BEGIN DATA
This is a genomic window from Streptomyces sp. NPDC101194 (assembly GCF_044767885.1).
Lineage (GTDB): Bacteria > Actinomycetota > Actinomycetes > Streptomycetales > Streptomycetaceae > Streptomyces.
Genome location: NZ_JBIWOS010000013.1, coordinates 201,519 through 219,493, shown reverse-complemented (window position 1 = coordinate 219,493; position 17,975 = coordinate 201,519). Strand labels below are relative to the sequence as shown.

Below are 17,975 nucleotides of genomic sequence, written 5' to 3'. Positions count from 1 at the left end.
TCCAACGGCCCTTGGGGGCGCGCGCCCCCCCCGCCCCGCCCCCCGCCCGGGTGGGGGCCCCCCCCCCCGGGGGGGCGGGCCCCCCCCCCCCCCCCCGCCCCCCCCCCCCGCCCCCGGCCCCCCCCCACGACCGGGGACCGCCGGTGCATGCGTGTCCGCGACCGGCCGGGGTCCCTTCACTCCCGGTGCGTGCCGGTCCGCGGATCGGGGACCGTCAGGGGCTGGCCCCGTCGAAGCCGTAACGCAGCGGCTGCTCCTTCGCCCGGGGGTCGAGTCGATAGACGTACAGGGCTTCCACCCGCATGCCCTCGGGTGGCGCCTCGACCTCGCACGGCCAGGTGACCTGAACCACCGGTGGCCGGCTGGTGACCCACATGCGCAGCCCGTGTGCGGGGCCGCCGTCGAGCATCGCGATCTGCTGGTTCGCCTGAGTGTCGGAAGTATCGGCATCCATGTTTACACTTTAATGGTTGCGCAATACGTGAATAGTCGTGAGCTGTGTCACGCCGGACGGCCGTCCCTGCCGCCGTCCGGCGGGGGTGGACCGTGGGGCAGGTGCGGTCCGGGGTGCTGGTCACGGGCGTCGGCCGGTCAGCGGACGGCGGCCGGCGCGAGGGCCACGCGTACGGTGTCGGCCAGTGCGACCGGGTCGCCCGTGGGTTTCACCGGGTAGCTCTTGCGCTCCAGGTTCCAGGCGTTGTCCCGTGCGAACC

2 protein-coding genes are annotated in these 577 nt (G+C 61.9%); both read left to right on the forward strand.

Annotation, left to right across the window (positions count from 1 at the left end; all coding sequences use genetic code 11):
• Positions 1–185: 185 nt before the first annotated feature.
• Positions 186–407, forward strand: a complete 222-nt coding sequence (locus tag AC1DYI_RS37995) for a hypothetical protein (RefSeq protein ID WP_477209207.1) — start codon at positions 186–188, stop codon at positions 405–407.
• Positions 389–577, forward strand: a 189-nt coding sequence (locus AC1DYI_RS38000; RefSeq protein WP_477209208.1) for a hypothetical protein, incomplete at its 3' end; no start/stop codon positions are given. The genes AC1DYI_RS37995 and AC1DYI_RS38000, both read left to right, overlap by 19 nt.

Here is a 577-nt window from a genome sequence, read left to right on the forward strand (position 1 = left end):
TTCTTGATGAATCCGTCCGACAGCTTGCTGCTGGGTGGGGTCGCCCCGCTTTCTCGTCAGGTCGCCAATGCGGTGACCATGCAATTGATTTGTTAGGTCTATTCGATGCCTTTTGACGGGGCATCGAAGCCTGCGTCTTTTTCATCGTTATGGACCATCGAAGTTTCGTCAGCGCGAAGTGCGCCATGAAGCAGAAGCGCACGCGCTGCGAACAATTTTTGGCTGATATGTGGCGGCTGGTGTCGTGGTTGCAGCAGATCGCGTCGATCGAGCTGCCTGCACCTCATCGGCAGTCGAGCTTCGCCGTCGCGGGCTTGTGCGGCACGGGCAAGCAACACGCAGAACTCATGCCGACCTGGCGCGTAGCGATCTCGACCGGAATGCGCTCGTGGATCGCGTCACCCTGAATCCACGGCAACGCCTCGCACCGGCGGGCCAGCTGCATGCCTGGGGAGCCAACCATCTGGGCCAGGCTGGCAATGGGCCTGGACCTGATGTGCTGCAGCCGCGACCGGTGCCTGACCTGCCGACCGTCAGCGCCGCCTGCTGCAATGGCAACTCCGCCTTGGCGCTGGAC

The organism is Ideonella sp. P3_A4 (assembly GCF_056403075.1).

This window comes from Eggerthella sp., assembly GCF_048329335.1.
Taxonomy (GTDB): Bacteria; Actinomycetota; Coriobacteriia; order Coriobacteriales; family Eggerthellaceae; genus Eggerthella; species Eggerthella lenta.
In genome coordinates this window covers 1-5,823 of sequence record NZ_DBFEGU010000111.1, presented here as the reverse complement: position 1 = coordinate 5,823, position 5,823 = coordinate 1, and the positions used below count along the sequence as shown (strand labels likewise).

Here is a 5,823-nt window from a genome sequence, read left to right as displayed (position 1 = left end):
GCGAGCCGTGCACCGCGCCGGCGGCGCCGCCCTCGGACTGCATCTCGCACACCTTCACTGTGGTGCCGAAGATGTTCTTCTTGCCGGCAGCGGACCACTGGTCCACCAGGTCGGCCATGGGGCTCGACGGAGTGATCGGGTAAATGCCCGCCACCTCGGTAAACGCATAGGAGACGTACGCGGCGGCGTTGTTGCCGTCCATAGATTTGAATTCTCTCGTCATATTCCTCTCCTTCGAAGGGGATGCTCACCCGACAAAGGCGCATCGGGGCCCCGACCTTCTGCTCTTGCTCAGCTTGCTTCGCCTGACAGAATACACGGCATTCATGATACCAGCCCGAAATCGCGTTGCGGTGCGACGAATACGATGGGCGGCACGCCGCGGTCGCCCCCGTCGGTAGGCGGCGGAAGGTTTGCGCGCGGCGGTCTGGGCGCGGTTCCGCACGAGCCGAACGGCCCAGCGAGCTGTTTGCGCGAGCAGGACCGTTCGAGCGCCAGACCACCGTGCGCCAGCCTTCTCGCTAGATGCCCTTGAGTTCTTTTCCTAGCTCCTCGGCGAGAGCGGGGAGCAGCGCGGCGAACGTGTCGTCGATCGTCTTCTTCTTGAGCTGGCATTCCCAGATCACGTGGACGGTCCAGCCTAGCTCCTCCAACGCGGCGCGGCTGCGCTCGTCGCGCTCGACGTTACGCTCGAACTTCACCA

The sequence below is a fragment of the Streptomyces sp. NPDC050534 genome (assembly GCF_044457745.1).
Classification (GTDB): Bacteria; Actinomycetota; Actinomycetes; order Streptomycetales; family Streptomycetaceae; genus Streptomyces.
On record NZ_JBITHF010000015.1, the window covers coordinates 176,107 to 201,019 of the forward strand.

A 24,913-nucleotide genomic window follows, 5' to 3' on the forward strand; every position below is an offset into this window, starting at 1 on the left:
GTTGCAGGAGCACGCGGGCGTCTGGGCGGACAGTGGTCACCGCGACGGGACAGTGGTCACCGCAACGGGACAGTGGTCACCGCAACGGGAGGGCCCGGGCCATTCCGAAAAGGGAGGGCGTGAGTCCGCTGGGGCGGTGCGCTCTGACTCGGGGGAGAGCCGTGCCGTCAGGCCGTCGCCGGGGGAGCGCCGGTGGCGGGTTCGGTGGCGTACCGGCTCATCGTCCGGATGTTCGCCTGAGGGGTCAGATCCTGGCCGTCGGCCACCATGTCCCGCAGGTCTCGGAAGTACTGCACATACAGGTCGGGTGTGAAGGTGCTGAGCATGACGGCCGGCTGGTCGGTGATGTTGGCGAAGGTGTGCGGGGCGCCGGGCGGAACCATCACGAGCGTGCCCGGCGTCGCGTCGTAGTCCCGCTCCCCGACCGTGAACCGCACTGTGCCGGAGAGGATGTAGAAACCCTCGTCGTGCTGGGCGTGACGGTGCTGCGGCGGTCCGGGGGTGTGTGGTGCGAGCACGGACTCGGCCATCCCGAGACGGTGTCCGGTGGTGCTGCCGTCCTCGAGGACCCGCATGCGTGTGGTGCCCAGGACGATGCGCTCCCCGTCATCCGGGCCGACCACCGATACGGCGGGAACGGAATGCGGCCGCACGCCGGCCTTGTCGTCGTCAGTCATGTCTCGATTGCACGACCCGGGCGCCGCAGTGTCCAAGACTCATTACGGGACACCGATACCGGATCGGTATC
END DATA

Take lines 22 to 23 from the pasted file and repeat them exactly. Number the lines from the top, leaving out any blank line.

A 24,913-nucleotide genomic window follows, 5' to 3' on the forward strand; every position below is an offset into this window, starting at 1 on the left:
GTTGCAGGAGCACGCGGGCGTCTGGGCGGACAGTGGTCACCGCGACGGGACAGTGGTCACCGCAACGGGACAGTGGTCACCGCAACGGGAGGGCCCGGGCCATTCCGAAAAGGGAGGGCGTGAGTCCGCTGGGGCGGTGCGCTCTGACTCGGGGGAGAGCCGTGCCGTCAGGCCGTCGCCGGGGGAGCGCCGGTGGCGGGTTCGGTGGCGTACCGGCTCATCGTCCGGATGTTCGCCTGAGGGGTCAGATCCTGGCCGTCGGCCACCATGTCCCGCAGGTCTCGGAAGTACTGCACATACAGGTCGGGTGTGAAGGTGCTGAGCATGACGGCCGGCTGGTCGGTGATGTTGGCGAAGGTGTGCGGGGCGCCGGGCGGAACCATCACGAGCGTGCCCGGCGTCGCGTCGTAGTCCCGCTCCCCGACCGTGAACCGCACTGTGCCGGAGAGGATGTAGAAACCCTCGTCGTGCTGGGCGTGACGGTGCTGCGGCGGTCCGGGGGTGTGTGGTGCGAGCACGGACTCGGCCATCCCGAGACGGTGTCCGGTGGTGCTGCCGTCCTCGAGGACCCGCATGCGTGTGGTGCCCAGGACGATGCGCTCCCCGTCATCCGGGCCGACCACCGATACGGCGGGAACGGAATGCGGCCGCACGCCGGCCTTGTCGTCGTCAGTCATGTCTCGATTGCACGACCCGGGCGCCGCAGTGTCCAAGACTCATTACGGGACACCGATACCGGATCGGTATC